1. Know there’s something you’re going to have to go back and change or check? Put in a placeholder or highlight it. One method I’ve heard of is the ‘ELEPHANT’ method, where if you can’t think of a word right then and there, just type ‘ELEPHANT’ and keep going – when you’re done drafting, you can search for all instances of ‘ELEPHANT’ and replace them when your mind is clearer. This helps you keep your flow.
  2. Set realistic deadlines if they help you, or remove them if they don’t. If you do choose to have deadlines, don’t beat yourself up if you don’t meet them. For example, you can start with something small like ‘write a poem before you have your second cup of coffee’ – it’s a deadline with a built-in reward. The idea is that when your brain grows accustomed to achieving small goals, it’s in a better position to achieve slightly larger goals, and so on.
  3. A friend of mine hand-writes her work and covers her prior lines with a sheet of paper to stop herself looking back and thus getting distracted by editing. You can feasibly do this with window-resizing on a computer, too.
  4. Devote specific times to writing, and specific times to editing, e.g. – ‘during the week I’ll write, but Saturdays I’ll edit’, or ‘I’m not going to look at these poems again until May, when Poem-a-Day April is over’. Knowing you’ve allotted time in advance can help put your mind at ease, as it’s no longer worried about missing the opportunity and feels bolstered by your organization skills.
  5. Remind yourself that beyond a simple spelling/grammar check, you can always leave the editing to – guess who! – your editor. That’s why this tag-team exists in the first place! Knowing someone else has your back can be instrumental to your process.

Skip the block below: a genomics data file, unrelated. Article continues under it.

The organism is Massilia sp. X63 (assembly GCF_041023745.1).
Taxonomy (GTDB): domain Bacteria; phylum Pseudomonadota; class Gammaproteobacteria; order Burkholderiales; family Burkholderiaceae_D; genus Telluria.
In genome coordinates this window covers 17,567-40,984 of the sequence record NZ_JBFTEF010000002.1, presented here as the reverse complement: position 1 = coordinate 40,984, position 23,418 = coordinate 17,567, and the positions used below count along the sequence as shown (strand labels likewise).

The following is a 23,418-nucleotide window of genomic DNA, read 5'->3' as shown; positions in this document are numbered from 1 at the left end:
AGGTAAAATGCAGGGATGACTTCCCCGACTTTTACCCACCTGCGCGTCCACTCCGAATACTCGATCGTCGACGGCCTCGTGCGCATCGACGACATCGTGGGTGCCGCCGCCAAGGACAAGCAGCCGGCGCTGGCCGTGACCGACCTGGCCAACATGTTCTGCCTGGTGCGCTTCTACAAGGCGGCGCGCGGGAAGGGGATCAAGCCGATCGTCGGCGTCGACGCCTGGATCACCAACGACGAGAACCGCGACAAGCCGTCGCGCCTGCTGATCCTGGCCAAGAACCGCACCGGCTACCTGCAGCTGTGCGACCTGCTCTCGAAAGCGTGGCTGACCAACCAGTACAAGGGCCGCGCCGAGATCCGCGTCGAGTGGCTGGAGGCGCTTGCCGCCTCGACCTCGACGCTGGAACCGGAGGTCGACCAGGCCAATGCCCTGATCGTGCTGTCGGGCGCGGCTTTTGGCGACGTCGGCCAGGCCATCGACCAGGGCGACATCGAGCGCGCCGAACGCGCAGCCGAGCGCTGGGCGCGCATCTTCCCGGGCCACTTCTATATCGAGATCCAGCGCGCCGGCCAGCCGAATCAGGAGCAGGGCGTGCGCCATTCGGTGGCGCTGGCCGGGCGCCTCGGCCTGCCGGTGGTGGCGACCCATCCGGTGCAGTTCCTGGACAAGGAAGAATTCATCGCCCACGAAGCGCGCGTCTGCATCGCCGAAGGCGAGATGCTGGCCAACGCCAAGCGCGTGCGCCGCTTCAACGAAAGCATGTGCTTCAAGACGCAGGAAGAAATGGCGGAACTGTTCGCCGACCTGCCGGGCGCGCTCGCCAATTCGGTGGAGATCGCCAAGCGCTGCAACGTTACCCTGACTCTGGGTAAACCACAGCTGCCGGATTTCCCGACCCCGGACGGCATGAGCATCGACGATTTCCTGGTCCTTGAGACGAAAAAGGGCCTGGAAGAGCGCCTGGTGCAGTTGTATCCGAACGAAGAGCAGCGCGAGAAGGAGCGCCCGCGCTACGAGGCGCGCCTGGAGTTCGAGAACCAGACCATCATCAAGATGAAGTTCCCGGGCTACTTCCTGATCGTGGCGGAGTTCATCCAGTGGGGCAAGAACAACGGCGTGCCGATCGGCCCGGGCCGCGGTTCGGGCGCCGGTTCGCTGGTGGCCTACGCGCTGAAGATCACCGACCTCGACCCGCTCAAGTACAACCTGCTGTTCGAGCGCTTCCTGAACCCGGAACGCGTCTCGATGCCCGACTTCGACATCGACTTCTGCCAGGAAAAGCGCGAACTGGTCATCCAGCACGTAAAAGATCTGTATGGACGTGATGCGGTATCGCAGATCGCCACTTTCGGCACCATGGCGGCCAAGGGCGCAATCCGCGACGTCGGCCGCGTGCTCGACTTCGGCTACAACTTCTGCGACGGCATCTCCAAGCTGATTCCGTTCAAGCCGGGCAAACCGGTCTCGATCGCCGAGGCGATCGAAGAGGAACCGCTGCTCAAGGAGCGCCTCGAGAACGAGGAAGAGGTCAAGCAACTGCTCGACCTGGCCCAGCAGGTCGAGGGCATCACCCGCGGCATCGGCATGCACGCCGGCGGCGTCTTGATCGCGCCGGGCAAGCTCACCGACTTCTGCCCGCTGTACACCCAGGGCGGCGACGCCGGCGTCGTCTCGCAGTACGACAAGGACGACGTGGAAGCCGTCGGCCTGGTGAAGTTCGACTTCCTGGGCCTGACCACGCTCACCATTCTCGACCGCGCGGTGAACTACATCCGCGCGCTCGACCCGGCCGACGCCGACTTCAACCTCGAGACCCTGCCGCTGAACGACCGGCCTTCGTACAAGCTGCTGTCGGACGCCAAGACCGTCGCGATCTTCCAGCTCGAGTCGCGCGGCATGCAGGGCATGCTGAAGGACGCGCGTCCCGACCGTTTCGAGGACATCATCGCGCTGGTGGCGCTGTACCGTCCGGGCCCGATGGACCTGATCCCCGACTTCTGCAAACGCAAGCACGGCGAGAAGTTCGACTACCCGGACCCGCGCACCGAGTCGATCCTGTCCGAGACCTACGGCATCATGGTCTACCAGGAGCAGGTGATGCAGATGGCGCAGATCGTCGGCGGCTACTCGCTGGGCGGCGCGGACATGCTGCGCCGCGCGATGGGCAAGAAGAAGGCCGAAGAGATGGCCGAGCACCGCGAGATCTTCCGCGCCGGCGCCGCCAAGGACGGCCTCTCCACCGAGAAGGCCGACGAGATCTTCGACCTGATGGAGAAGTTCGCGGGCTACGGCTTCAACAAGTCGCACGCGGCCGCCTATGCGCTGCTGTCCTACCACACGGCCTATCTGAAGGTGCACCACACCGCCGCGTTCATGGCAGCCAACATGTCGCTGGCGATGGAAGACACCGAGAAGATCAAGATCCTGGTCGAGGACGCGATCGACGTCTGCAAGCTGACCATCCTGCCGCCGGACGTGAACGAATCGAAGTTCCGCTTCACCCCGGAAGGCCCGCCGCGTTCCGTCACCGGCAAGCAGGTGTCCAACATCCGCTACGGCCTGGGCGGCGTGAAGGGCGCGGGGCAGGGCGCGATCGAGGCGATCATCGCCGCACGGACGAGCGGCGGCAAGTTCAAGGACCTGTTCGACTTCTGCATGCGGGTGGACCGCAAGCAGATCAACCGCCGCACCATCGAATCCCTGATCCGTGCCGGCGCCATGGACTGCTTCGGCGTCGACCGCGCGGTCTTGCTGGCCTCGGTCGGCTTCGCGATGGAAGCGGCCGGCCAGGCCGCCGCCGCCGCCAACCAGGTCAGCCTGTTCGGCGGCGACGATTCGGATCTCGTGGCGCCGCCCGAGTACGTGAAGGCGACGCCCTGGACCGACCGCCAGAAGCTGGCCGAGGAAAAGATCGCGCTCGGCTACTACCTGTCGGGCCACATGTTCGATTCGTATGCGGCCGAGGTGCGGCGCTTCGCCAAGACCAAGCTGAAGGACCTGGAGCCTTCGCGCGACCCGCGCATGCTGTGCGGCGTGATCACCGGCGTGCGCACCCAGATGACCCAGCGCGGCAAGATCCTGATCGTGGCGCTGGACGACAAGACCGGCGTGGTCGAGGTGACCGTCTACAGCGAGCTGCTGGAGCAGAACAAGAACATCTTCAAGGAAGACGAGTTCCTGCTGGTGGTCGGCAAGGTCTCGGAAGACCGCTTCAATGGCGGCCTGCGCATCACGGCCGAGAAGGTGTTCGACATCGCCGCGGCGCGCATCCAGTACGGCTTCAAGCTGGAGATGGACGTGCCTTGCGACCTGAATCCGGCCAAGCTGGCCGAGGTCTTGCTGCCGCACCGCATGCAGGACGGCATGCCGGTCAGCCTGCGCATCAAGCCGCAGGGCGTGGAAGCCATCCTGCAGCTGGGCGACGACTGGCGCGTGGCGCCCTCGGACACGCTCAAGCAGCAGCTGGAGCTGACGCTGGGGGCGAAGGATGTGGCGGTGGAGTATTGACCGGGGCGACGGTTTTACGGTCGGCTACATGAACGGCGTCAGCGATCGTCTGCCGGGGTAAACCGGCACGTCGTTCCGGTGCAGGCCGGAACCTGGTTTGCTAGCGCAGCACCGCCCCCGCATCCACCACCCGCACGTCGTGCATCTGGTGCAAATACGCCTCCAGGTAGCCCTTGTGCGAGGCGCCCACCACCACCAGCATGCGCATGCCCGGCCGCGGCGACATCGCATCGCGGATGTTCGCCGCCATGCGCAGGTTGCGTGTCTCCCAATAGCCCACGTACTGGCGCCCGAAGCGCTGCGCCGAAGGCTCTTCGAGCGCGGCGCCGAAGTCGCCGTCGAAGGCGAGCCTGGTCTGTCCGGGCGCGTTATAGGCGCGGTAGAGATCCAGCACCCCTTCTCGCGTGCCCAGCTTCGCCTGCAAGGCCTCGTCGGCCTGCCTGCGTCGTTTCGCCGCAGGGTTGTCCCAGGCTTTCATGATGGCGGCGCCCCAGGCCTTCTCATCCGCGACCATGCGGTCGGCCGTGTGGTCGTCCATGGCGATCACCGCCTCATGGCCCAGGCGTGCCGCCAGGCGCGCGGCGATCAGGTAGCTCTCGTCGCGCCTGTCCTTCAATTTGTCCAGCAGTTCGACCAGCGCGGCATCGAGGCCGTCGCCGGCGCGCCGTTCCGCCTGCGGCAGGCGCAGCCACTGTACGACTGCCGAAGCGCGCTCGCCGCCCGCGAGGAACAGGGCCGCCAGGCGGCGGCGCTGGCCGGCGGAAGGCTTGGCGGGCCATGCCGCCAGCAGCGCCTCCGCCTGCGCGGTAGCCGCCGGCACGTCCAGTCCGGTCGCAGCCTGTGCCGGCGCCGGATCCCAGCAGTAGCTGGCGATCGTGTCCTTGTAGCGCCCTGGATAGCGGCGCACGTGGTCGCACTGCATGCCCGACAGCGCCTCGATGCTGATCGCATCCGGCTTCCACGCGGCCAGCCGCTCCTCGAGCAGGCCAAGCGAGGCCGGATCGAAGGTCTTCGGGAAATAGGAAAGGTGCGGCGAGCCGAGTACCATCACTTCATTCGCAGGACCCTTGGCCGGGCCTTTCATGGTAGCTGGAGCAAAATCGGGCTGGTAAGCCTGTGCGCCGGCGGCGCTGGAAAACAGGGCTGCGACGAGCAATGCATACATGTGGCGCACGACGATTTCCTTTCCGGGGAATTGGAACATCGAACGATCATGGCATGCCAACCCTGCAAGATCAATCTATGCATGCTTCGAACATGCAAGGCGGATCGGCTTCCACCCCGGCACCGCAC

Although editing is still part of the creative process – and some would argue that it’s the most rewarding part – they are different modes of thinking and sometimes jostle for elbow room, to the detriment of each other. The fact remains that you cannot edit what isn’t there, therefore you should prioritize creation in the initial stages.

What are some of the hurdles you’ve encountered? Any other tactics for overcoming them that you’ve found useful?

Warm wishes,

~ Taegan

P.S. – Good luck, poets! I’ll be writing alongside you this season.

Auto-Checkers versus an Editor

Happy Friday, everyone!

I’ve been giving some thought to a common habit that others have pointed out to me: a reliance on automatic editing software, such as Word or GoogleDocs’ spellchecker,  or sites like Grammarly.

I should preface this by saying that I’m in no way condemning their use – that would be purposelessly elitist – and in fact, it’s remarkable what they can catch and they grow in sophistication as time goes on. They’re built on algorithms designed to catch specific errors in spelling, grammar, format, and – lately – concision and other weaknesses, and other software out there can, additionally, check for plagiarism and citation issues. Often, they’ll even correct the error for you without you having to break your flow, and many sites now have even a basic version built-in. It’s great to not have to know the spelling of every single word you’ll potentially use, and for those of us who are creative writers, the ability to add our own unique spellings to a personalized dictionary is a godsend.

“So Taegan, why can’t I just use Grammarly and be done with it?”

“What’s wrong with Word’s spellchecker?”

Well, until we reach the singularity, the fact is that auto-checkers will not catch everything. All algorithms have their limits, and are only as strong – and flexible – as we create them to be. For example, a sentence can read as correct to the auto-checker but does, in fact, contain an error, even if that error is no more than a poor stylistic choice. Here’s an easy one – ‘I had too coffees today.’ – where the ‘too/two’ (homophone) mix-up is obvious to us, but neither WordPress, Google Docs, nor Word picked up on it. Also consider how strange the following looks: ‘the Weather today Is beautiful.’ Not marked as incorrect, but it sure looks untidy to you and I.